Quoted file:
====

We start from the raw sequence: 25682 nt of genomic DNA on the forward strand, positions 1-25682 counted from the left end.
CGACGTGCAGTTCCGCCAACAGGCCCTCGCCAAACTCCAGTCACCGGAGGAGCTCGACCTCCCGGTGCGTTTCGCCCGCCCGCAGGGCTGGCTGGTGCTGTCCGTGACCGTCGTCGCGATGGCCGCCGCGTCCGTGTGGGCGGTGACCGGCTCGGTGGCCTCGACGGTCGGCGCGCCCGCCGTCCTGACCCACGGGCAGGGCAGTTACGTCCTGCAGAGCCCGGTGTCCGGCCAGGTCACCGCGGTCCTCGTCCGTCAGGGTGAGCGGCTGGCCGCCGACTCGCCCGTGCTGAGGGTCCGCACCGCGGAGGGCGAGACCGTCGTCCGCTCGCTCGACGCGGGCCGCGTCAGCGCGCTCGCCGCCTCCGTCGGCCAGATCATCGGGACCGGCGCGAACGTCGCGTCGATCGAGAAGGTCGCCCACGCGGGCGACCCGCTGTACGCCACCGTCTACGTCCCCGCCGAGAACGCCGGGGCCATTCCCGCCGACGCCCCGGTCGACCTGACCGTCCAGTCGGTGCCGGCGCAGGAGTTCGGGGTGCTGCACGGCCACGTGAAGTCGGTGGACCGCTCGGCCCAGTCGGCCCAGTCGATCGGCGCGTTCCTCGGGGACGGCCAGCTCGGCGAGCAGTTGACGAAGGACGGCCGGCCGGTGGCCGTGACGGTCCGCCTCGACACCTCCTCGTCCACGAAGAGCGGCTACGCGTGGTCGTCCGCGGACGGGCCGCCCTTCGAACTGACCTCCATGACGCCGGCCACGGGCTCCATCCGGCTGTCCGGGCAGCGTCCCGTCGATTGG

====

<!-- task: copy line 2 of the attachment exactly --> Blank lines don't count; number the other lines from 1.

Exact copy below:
CGACGTGCAGTTCCGCCAACAGGCCCTCGCCAAACTCCAGTCACCGGAGGAGCTCGACCTCCCGGTGCGTTTCGCCCGCCCGCAGGGCTGGCTGGTGCTGTCCGTGACCGTCGTCGCGATGGCCGCCGCGTCCGTGTGGGCGGTGACCGGCTCGGTGGCCTCGACGGTCGGCGCGCCCGCCGTCCTGACCCACGGGCAGGGCAGTTACGTCCTGCAGAGCCCGGTGTCCGGCCAGGTCACCGCGGTCCTCGTCCGTCAGGGTGAGCGGCTGGCCGCCGACTCGCCCGTGCTGAGGGTCCGCACCGCGGAGGGCGAGACCGTCGTCCGCTCGCTCGACGCGGGCCGCGTCAGCGCGCTCGCCGCCTCCGTCGGCCAGATCATCGGGACCGGCGCGAACGTCGCGTCGATCGAGAAGGTCGCCCACGCGGGCGACCCGCTGTACGCCACCGTCTACGTCCCCGCCGAGAACGCCGGGGCCATTCCCGCCGACGCCCCGGTCGACCTGACCGTCCAGTCGGTGCCGGCGCAGGAGTTCGGGGTGCTGCACGGCCACGTGAAGTCGGTGGACCGCTCGGCCCAGTCGGCCCAGTCGATCGGCGCGTTCCTCGGGGACGGCCAGCTCGGCGAGCAGTTGACGAAGGACGGCCGGCCGGTGGCCGTGACGGTCCGCCTCGACACCTCCTCGTCCACGAAGAGCGGCTACGCGTGGTCGTCCGCGGACGGGCCGCCCTTCGAACTGACCTCCATGACGCCGGCCACGGGCTCCATCCGGCTGTCCGGGCAGCGTCCCGTCGATTGG